I'm more worried about it in the future. We have lived here a couple years now and are starting to work more heavily on the yard. It is awful. When we moved in there were weeds higher than the roses. Grasses, vetch, cosmos, and the garlic (bulbets in full bloom) sitting there choking out these wonderful roses. We have gotten most of it under control, but are still fighting the garlic (corn gluten, the weed barrier and digging). There were even bulbs planted among the rosed (tulips, daffs, iris, lilies, and more). They were moved (next is digging up the ones left in the yard).
I want to get the garlic under control this year, so that I can lay down some grass in the yard. If amending the soil will help, I'll do that. It sounds like maybe if I do what is right for grass it will not completely rid me of my pest, but will keep it under better control.
And as I said, Roundup will not be used until all friendly options fail. (I have faith that if I stick to Earth friendly methods, I will not need poison, and my garden will be better for it and healthier)
Jason
Add pictures here
<% if( /^image/.test(type) ){ %>
<% } %>
<%-name%>
Add image file
Upload

Roundup works well if you apply it carefully. But wild onion/garlic will return unless you do some testing to discover why it's growing there in the first place. Have your soil tested and amend it to correct it's Ph. Also you may be over fertilizing and not watering your lawn properly. You very well may be doing something that is hostile to your lawn grasses but encourages those bulbs. A well established healthy lawn should annialate many weeds, especially bulbs. You also need to stick to a proper mowing regimen. I don't know where you are located but it doesn't matter, nowhere in the US are lawn grasses native. Lawns are difficult and require a lot of care because they are composed of plants that don't want to be there. First step is to test your soil.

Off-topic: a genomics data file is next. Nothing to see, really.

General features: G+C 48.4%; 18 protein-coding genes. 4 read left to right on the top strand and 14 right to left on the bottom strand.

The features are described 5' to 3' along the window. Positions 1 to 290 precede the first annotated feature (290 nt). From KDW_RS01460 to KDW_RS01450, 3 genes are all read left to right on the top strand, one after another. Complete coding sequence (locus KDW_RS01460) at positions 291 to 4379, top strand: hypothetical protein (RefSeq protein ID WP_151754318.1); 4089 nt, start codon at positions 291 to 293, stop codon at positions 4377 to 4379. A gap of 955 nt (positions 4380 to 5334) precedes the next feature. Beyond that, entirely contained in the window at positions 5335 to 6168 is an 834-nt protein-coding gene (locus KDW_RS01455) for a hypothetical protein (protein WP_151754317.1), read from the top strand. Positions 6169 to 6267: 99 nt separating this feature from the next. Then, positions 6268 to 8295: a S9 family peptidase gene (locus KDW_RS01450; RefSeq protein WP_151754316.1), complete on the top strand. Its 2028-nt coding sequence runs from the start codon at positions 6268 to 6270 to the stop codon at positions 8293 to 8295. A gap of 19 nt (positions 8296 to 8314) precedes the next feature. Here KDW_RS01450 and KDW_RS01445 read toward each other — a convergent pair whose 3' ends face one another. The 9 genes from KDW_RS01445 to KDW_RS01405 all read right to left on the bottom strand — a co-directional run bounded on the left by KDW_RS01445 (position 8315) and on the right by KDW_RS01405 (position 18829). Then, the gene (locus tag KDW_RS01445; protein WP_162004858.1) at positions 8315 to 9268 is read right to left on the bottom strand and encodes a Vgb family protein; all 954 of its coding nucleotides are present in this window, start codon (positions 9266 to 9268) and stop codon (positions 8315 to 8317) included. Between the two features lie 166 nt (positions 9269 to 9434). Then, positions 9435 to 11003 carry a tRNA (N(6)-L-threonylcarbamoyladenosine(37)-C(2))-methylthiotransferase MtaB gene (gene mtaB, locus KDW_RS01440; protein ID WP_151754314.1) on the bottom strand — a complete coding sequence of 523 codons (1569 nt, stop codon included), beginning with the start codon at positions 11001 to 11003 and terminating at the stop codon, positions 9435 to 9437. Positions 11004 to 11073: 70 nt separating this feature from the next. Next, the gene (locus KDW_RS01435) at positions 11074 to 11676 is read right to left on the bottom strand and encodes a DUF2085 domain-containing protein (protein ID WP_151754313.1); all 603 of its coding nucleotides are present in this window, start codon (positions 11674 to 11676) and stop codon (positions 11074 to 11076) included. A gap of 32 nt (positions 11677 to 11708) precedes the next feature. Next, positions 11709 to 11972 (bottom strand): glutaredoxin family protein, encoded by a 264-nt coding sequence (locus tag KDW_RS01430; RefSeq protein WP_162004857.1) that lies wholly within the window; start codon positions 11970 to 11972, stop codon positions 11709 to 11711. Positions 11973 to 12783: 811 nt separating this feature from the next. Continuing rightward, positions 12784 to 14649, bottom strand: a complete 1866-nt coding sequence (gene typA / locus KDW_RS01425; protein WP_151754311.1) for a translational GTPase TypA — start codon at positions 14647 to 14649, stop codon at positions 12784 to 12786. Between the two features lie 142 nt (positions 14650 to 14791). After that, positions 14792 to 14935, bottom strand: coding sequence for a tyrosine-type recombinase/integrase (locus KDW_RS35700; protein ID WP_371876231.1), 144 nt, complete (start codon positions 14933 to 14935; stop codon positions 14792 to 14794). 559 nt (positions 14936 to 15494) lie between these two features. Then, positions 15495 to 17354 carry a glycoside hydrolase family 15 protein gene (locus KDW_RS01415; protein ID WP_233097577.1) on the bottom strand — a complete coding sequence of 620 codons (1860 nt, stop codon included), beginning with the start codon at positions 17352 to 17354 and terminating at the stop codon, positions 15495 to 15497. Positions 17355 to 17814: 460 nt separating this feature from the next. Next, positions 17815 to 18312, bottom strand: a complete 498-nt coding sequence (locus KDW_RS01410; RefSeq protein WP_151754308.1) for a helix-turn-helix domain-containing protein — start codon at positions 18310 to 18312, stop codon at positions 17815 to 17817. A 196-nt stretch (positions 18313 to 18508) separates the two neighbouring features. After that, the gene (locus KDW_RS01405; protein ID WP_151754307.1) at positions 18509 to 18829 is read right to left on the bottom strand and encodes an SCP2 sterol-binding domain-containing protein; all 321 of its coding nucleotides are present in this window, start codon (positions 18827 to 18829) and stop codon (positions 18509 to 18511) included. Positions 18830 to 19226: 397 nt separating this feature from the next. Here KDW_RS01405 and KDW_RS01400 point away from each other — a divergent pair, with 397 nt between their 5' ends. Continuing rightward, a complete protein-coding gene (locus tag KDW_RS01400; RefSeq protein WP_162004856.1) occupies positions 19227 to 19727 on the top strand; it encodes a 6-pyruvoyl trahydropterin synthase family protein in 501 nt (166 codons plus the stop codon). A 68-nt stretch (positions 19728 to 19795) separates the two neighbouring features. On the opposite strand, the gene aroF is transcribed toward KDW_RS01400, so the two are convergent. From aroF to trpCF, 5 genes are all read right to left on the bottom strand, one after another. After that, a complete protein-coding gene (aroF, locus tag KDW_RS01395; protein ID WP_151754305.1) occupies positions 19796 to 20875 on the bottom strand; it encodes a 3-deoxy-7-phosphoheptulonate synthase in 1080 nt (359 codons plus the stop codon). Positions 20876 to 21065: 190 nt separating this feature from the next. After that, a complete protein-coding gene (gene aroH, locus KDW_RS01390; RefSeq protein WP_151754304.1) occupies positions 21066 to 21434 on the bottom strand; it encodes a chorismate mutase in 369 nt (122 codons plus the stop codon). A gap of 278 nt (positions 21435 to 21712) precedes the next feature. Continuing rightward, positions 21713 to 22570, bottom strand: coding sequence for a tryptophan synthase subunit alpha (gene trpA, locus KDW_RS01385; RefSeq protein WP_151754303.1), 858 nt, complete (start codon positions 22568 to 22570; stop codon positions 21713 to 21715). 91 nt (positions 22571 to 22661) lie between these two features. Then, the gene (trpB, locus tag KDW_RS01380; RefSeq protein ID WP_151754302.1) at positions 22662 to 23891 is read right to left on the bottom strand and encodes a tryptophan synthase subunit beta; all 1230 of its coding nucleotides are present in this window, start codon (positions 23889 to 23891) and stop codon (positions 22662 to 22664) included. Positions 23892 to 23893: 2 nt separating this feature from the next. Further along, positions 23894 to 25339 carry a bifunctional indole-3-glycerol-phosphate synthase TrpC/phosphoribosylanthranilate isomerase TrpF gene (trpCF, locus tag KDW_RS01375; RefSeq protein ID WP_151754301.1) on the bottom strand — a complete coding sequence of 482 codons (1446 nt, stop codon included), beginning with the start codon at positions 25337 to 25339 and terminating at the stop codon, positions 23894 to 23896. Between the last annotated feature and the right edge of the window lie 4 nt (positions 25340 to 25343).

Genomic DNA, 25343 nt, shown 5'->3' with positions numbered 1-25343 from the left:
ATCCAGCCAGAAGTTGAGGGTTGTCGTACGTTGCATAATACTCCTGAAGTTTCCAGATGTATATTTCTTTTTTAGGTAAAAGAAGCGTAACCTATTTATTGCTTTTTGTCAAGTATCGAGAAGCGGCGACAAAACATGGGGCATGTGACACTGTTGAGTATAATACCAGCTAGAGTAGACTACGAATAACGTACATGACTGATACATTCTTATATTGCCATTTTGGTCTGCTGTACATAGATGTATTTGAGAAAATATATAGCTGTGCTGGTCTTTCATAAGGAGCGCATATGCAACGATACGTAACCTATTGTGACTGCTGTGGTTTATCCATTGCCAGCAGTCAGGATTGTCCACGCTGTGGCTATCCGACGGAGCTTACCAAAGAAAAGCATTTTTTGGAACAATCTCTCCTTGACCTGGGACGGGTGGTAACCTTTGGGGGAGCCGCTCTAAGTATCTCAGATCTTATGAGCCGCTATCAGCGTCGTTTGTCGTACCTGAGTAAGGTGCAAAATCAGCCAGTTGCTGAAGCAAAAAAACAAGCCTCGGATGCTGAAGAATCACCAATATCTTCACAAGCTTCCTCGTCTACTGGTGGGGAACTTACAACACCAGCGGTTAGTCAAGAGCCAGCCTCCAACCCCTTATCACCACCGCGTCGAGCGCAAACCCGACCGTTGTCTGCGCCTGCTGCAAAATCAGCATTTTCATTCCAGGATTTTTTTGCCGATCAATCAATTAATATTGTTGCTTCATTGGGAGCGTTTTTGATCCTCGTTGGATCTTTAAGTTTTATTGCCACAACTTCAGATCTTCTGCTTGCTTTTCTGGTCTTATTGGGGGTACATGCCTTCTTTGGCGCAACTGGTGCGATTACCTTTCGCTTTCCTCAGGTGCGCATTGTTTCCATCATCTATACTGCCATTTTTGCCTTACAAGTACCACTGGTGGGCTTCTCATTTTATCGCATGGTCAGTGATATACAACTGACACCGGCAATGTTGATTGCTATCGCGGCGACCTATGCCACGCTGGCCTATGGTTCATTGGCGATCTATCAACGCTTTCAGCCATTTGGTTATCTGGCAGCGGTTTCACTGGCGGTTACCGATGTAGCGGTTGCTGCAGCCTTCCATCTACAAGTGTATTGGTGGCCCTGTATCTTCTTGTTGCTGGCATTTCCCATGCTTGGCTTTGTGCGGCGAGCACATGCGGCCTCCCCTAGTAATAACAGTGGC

Add pictures here
<% if( /^image/.test(type) ){ %>
<% } %>
<%-name%>
Add image file
Upload

HomeOwnersHub.com is a website for homeowners and building and maintenance pros. It is not affiliated with any of the manufacturers or service providers discussed here. All logos and trade names are the property of their respective owners.